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Universal Thanks – 11/18/2012

When someone does something nice for you – when your dad makes you soup when you’re sick, or your mom helps you with your homework, or your friend cheers you up with a hug when you’re feeling down – what do you say? You say ‘thank you’! Because you’re grateful and you want to show it, because you’re glad and you want them to know it. And more than just saying ‘thank you’ with words, sometimes you get so happy that you want to say ‘thanks’ by doing something nice for them in return. Maybe you do it right away, or maybe you hold onto that feeling, and save it up. So the next time they’re sick, or sad, or just whenever the time seems right to you, to paint them a picture or tell them a joke, or give them a hug to remind them how grateful you are for the things they’ve done for you, and how much you like them.

But most of us can think of at least one person we’ve known who has done so much for us – given so much love, shown so much kindness, offered so much help – that we can’t imagine paying it all back to them. And there are plenty of things that we have to be thankful for, but that don’t come with some obvious person to thank or repay. Who do you thank for rain, or for bicycles or basketball, or a song that was written before you were born? The world isn’t perfect, but there is so much about the world that is wonderful, that our natural state of being when we’re really paying attention to life should be one of gratitude. But then, once we find that we are grateful, what should we do about it?

One simple answer I would point to comes from the Sikh

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religion, which began 500 years ago in India. One element of the Sikh faith is a practice called langar: providing food to the community. Every Sikh Gudwara – each of their temples – has a kitchen where people make food every day, and serve it to whoever comes to eat. By tradition, this food is always vegetarian, even though most Sikhs are not. Their religion doesn’t have a problem with eating animals, but there are a lot of vegetarians in India, where their religion began, and the purpose of langar is that anyone and everyone should be able to eat. And if the people can’t come to Sikhs, the Sikhs will go to the people, which is why you may have seen pictures of Sikh men in the news, with their distinctive long beards and their hair worn in turbans, handing out food in New York and New Jersey in places struck hard by hurricane Sandy.

The answer to what we should do with our gratitude, for the thanks we have for the gifts we have received, is that we should give back. Not just to the those who have done the most for us, or to the people right in front of us, but to give as much and as freely and as far as we possibly can. That is how we say ‘thank you’ to the universe, to the world, to this amazing place where we find ourselves.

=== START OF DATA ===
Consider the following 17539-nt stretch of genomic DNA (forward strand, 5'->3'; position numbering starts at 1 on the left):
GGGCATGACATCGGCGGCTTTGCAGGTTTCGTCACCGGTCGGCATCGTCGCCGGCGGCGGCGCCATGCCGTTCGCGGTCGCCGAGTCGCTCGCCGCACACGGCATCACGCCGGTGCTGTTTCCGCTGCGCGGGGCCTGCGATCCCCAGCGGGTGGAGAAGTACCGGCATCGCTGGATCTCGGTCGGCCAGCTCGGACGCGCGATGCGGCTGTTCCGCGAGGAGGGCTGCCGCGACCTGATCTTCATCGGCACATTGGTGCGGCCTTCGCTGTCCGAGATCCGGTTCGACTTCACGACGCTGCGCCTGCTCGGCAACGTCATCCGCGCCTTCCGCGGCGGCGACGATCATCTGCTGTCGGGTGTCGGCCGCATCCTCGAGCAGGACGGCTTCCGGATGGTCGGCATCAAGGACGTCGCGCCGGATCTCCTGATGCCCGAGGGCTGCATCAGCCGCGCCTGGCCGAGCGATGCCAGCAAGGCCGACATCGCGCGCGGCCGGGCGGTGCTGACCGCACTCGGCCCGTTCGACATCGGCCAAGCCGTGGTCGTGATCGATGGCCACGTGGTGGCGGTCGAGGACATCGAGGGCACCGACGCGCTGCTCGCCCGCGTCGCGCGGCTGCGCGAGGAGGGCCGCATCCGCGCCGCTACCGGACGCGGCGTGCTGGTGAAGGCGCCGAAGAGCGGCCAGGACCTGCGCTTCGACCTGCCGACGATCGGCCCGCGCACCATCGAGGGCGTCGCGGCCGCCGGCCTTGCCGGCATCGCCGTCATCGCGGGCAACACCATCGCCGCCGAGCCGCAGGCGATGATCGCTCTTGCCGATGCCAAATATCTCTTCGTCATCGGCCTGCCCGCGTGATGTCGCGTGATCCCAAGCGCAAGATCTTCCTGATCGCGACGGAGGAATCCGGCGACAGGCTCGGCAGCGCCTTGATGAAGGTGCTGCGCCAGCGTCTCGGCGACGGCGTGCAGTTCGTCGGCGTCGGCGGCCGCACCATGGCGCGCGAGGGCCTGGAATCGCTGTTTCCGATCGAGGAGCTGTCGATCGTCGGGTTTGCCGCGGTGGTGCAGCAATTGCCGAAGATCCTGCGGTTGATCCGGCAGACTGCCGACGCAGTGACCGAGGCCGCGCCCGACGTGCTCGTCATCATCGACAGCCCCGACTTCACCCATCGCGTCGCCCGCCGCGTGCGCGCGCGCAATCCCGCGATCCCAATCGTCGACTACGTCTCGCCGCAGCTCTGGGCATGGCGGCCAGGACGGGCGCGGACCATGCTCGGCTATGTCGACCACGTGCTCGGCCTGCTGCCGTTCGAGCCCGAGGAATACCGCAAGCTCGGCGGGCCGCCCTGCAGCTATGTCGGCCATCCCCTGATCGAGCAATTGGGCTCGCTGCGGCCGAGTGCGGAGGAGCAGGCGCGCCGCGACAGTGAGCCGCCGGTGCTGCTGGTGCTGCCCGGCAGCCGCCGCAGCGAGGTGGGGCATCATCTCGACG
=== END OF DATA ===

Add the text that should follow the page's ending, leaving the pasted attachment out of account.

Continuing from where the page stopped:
One of the ways that we do that here, in our community, is with the annual practice we began two years ago, called Simple Gifts. Each year as the Christmas-Hanukkah-Solstice-New Year season approaches with all of its excitement about giving and receiving gifts, we take the time to reflect on what we’ve already received. We challenge ourselves to make the gifts that we give to the people we love meaningful because of the thought and feeling put into them, instead of the price tag attached to them. And with the money that we don’t spend on the very most expensive things, we make a donation, together, to some people we do not know, to some organization that does good work, helping people who need help.

Each year, our children vote in Sunday School to decide where our shared gift will go, and this year they have chosen for us an organization called Smile Train. Smile Train operates in 80 countries all over the world. Their work is to help children who need cleft lip or palate repair – who were born with a gap in part of their mouth or face. This problem that can affect their ability to eat or to speak, and that often leads other people to stare at them, make fun of them or mistreat them because they look different, can be changed with a fairly simple surgery when they are still very young. But those surgeries still cost money, and need doctors to perform them. Smile Train covers those costs, and provides training to medical professionals to make treatment more available. Our children have chosen this cause to give us something to do with our universal thanks. In the coming weeks, as the shopping season kicks into high gear, I invite you to spend time, by yourself or with your families, thinking of ways your gifts to each other can be less expensive and more meaningful, and deciding what sort of gift you want to make on December 23rd, when we’ll gather our contributions together, into one great, big, thank-you to the universe.


First Parish Church

225 Cabot St

Beverly, MA 01915


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